Saturday, August 18, 2012


America's great poet, Walt Whitman, worked most of his life writing and revising his epic poem, Leaves of Grass.  He would add or subtract new sections and change lines,  refining his masterpiece.

But Whitman fretted that he might not realize when his age and disabilities were beginning to erode the quality of his masterpiece:
 As I sit writing here, sick and grown old,
Not my least burden is that dulness of the years, querilities,
Ungracious glooms, aches, lethargy...
May filter in my daily songs. 
To protect his work, Whitman had to recognize when he was no longer capable of doing his very best.  Even more important, he had to have the strength of character to give up what he loved when the time came.   It is tempting to lower your standards just a little bit, and continue to milk your past successes a little longer.   It's hard to love your art more than yourself.

I have previously written of my great admiration for the work of Richard Thompson.  His hilarious comic strip, Cul de Sac has been an oasis of talent and intelligence on the comic page for years.

Yesterday Richard announced with his typical grace, dignity and humor that he is ending his strip because Parkinson's disease prevents him from maintaining his standards in a daily strip.

A funny guinea pig cage on a funny table with funny word balloons encased by funny panel borders.

He will continue to work on other projects. 

These days the comic pages are filled with strips that long ago became franchise operations, handed down from generation to generation or subcontracted out by Baldo Smudges.  But Thompson explained why he could not lighten his own burden by subcontracting the words or the pictures in his strip:
I was having trouble separating the writing and the drawing. I found that one fed off the other more than I'd realized, that it was an organic process, to use pretentious art talk. Most of the time I'd start a strip with no clear idea where it was going, or There'd be an end without a beginning. And I'd figure it all out as I was inking it, which isn't the best way to work....
Thompson's gentle whimsy is so light, it floats on air.  His style, sweet and self-deprecating.  Yet, we see in  yesterday's announcement that you don't stay the best comic strip by having mushy standards.  The same unflinching honesty that made his strip special every day made it impossible for Thompson to continue the strip.  His standards were always as hard as diamonds, and for that reason the legacy of Cul de Sac is assured.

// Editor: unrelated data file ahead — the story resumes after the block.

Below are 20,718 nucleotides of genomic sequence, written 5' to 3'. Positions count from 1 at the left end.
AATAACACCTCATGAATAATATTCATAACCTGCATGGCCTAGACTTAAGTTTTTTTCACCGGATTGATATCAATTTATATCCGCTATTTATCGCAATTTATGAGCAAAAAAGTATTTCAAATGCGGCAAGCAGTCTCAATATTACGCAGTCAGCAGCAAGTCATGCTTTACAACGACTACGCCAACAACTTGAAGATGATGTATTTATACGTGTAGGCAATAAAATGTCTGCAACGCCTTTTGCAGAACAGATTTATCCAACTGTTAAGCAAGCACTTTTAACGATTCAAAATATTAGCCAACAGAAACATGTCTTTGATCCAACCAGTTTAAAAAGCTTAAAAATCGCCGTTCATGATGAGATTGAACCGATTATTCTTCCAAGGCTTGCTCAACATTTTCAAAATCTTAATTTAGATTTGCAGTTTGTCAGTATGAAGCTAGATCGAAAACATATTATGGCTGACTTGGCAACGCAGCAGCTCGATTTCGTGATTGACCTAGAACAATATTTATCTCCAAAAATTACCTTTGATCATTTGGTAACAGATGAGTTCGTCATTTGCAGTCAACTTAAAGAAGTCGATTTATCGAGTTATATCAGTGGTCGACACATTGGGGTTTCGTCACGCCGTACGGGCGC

Ave atque vale.


Anonymous said...

Well, DANG. We've only had it in our paper for about a year, and it quickly became one of my favorites. I am sorry to hear about his health problems, best of luck to him. DANG.

~ Peggasus

MORAN said...

Thompson and watterson are the two who prove that it still can be done.

JSL said...

Damn. Now Thompson is in his own cul de sac. How is he taking it?

Will said...

It's just not funny.Sorry.

Robert Cook said...

What sad news. I knew he had Parkinson's but hoped he'd be able to maintain his strip for a while. I live in NYC and, as far as I know, CUL DE SAC does not appear in any local papers, but I discovered the strip in book collection form a couple of years ago and just bought the most recent collection last month. CUL DE SAC will be the last great comic strip we will see...not because there are not talented cartoonists who will come along, but because newspapers are doomed. Comic strips have been dying for years because of editorial indifference, if not outright antagonism toward comics--a "necessary but hated evil," in the minds of those running newspapers--and because strips that should have ended with the deaths of their creators were kept going to ever more diminishing creative returns merely because they were licensing evergreens.

I hope some publisher will collect all the CUL DE SAC strips together--first to last--in a fantabulous extranganzaspecial edition.

Unknown said...

I think Cul De Sac will go down as one of the funniest and best comics of our generation- right up there with Calvin and Hobbes and the venerable Peanuts.

David Apatoff said...

Peggasus-- Sorry you came late to Richard's work, but you have a treasure of trove of past work to see in his anthologies.

MORAN-- Agreed.